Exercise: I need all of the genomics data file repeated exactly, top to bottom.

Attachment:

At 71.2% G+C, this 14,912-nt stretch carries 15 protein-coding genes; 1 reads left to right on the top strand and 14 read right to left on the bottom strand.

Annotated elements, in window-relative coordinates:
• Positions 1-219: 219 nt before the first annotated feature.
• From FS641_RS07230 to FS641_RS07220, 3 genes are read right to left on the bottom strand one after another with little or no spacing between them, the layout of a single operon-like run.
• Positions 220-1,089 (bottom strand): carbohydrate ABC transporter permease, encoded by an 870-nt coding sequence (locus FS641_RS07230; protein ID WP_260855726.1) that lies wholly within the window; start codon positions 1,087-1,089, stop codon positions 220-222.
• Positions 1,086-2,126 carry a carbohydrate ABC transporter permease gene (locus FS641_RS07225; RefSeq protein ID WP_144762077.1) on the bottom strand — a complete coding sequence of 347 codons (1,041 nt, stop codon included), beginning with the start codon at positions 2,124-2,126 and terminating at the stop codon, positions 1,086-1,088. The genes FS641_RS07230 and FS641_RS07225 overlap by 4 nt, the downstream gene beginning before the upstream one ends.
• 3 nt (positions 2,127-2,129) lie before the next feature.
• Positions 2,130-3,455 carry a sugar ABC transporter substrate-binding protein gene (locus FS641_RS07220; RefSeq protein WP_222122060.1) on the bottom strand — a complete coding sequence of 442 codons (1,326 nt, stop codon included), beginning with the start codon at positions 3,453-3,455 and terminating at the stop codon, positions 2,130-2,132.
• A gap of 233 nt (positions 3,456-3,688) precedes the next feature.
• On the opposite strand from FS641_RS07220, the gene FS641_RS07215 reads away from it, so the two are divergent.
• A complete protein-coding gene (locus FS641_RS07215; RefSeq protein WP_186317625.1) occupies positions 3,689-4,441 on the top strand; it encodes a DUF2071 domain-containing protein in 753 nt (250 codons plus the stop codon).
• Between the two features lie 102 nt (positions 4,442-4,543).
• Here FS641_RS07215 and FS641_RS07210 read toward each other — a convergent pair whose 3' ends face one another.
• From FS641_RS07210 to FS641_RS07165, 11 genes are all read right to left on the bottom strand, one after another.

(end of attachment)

At 71.2% G+C, this 14,912-nt stretch carries 15 protein-coding genes; 1 reads left to right on the top strand and 14 read right to left on the bottom strand.

Annotated elements, in window-relative coordinates:
• Positions 1-219: 219 nt before the first annotated feature.
• From FS641_RS07230 to FS641_RS07220, 3 genes are read right to left on the bottom strand one after another with little or no spacing between them, the layout of a single operon-like run.
• Positions 220-1,089 (bottom strand): carbohydrate ABC transporter permease, encoded by an 870-nt coding sequence (locus FS641_RS07230; protein ID WP_260855726.1) that lies wholly within the window; start codon positions 1,087-1,089, stop codon positions 220-222.
• Positions 1,086-2,126 carry a carbohydrate ABC transporter permease gene (locus FS641_RS07225; RefSeq protein ID WP_144762077.1) on the bottom strand — a complete coding sequence of 347 codons (1,041 nt, stop codon included), beginning with the start codon at positions 2,124-2,126 and terminating at the stop codon, positions 1,086-1,088. The genes FS641_RS07230 and FS641_RS07225 overlap by 4 nt, the downstream gene beginning before the upstream one ends.
• 3 nt (positions 2,127-2,129) lie before the next feature.
• Positions 2,130-3,455 carry a sugar ABC transporter substrate-binding protein gene (locus FS641_RS07220; RefSeq protein WP_222122060.1) on the bottom strand — a complete coding sequence of 442 codons (1,326 nt, stop codon included), beginning with the start codon at positions 3,453-3,455 and terminating at the stop codon, positions 2,130-2,132.
• A gap of 233 nt (positions 3,456-3,688) precedes the next feature.
• On the opposite strand from FS641_RS07220, the gene FS641_RS07215 reads away from it, so the two are divergent.
• A complete protein-coding gene (locus FS641_RS07215; RefSeq protein WP_186317625.1) occupies positions 3,689-4,441 on the top strand; it encodes a DUF2071 domain-containing protein in 753 nt (250 codons plus the stop codon).
• Between the two features lie 102 nt (positions 4,442-4,543).
• Here FS641_RS07215 and FS641_RS07210 read toward each other — a convergent pair whose 3' ends face one another.
• From FS641_RS07210 to FS641_RS07165, 11 genes are all read right to left on the bottom strand, one after another.